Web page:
Will it spread? One protein controls the expression of many genes that dictate whether breast cancer will metastasize. Credit: Getty

A protein that determines whether breast cancer will spread and become deadly has been found. Researchers say that the protein, which is found inside the nuclei of cells, would be difficult and potentially dangerous to target with drugs. But monitoring for the protein could help patients to know how dangerous their cancer is before it spreads elsewhere, and help them to decide which treatment to chose.

Because breasts are not critical to survival, cancers that remain within breast tissue do not kill the patient. But if the cancer cells break away from the original tumour, settle and start dividing elsewhere, these secondary tumours can threaten the function of vital organs.

Rather like an invasive plant landing on an island, the circulating breast cancer cell needs to evolve genetic changes to survive in a new environment. It has to find a way to stick to a new type of cell or supporting structure, called a matrix, and form links to surrounding cells, for instance.

Now a protein has been found that changes the levels at which more than a thousand genes are expressed in breast cancer cells, seemingly controlling whether cancer cells will survive elsewhere. The protein is called SATB1. “All sorts of molecular pathways that enable the cell to invade and inhabit a new microenvironment are under the control of SATB1,” says Terumi Kohwi-Shigematsu of the University of California, Berkeley, who was an author of the study.

The nuclear organizer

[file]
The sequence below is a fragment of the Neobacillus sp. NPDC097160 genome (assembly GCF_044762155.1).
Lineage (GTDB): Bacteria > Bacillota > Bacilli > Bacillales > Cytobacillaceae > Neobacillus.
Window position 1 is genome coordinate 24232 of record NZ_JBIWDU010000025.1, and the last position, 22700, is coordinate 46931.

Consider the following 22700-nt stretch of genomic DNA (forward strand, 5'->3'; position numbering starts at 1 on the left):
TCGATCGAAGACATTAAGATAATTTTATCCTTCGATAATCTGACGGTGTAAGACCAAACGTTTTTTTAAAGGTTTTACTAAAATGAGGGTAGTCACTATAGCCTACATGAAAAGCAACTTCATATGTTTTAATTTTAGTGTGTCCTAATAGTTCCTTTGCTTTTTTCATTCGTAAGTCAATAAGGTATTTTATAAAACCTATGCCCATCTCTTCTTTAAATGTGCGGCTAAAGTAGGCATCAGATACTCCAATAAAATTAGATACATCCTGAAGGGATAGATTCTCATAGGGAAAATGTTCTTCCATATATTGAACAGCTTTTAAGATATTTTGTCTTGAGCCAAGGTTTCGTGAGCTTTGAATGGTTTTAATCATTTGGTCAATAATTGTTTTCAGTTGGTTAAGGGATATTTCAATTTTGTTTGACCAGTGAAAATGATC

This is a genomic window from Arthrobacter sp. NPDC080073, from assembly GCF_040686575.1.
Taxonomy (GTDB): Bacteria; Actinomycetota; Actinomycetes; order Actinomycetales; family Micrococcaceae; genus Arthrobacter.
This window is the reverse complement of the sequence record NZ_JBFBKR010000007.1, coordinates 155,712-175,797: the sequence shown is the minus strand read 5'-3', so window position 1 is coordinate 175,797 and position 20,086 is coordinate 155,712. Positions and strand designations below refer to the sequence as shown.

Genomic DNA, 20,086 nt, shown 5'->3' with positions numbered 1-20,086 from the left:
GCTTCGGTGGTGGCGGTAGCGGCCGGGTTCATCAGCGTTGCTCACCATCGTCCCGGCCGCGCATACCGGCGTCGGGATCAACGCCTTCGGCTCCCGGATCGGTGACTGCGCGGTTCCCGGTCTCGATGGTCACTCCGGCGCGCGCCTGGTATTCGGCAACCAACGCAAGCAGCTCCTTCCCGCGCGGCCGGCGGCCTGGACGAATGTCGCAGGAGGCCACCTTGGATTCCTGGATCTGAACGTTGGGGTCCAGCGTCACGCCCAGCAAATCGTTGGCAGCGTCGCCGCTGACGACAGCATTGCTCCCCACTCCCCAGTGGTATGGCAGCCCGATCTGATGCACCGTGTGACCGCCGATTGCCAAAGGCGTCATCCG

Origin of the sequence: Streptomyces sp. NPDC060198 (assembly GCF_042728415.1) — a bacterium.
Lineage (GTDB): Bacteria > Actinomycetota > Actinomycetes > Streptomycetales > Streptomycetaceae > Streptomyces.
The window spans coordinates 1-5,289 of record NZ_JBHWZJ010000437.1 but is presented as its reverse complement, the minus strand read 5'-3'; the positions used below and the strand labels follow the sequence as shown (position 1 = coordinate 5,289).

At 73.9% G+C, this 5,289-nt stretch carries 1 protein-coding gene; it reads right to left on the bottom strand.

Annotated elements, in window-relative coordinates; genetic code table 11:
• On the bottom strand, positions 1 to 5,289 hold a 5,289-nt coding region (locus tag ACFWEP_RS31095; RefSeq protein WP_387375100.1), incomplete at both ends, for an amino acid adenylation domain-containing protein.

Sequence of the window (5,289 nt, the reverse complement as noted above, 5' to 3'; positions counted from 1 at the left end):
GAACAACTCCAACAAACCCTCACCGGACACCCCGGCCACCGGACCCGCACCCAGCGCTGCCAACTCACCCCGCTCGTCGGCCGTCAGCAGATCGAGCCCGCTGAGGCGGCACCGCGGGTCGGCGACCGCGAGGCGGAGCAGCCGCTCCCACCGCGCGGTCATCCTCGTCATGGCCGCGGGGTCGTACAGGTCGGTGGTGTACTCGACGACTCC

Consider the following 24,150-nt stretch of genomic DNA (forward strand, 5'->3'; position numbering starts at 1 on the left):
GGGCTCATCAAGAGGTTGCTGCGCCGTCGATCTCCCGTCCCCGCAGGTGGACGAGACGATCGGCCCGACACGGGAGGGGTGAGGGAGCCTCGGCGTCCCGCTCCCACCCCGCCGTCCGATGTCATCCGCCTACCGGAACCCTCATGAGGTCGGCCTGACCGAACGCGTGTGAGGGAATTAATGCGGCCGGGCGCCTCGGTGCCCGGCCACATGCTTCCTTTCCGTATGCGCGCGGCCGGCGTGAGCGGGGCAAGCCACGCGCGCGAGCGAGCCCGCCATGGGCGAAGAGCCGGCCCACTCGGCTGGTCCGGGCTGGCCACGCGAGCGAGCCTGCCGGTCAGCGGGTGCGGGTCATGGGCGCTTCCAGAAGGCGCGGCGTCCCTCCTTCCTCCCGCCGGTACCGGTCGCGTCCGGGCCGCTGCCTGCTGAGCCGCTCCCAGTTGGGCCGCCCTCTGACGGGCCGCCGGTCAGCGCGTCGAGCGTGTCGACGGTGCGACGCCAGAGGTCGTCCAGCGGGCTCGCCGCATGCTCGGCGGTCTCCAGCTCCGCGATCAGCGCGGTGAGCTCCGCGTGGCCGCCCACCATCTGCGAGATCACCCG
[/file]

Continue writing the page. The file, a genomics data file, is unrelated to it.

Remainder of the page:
Kohwi-Shigematsu and her colleagues had previously shown that SATB1 acts as an architect inside the nuclei of cells, directing loops of DNA to clump together. By changing the spatial arrangement of DNA, SATB1 can alter the proteins surrounding some sections of the genome, and in changing this 'casing' effectively turn some genes on and others off.

When the researchers looked for SATB1 in breast cancer cells from more than 1,300 samples, they found a striking pattern. In almost all cases, the more SATB1 those cells contained, the more aggressive the tumour was.

At present, the test to see whether a cancer can spread to other organs, or metastasize, involves looking for the cancer in the lymph nodes. But this catches a tumour only in the act of spreading, rather than beforehand. Crucially, in this study the link between high levels of SATB1 and aggressive tumours held for breast cancers that had not yet spread to the lymph nodes.

This means that the protein could be a good prognostic test for women with breast cancer. “If we discover that this protein is present in the primary tumour, we will have a good idea that the prognosis of this woman will be different and maybe that will lead to a different choice of treatment,” says co-author Jose Russo from the Fox Chase Cancer Center in Philadelphia, Pennsylvania. Patients with more aggressive tumours may chose to be more precautionary and have a larger section of their breast removed, for example.

Growth control

To show that SATB1 was both necessary and sufficient for breast cancer metastasis, the team used a technique called RNA interference to remove it from highly aggressive cancer cells in mice. This inhibited tumour growth. They then added SATB1 to non-aggressive breast cancer cells in mice. This caused those cells to alter the combinations of genes they expressed, and made the cells resemble metastatic cells. The study is published in the journal Nature1.

“Researchers have been describing changes to the DNA casing of large groups of genes in cancer cells, but they have not understood what causes those changes,” says Frances Shannon, a researcher at the Australian National University in Canberra. “This study goes a step further by identifying what causes those changes," she says. But, she adds, the next question is "what leads SATB1 levels to rise?".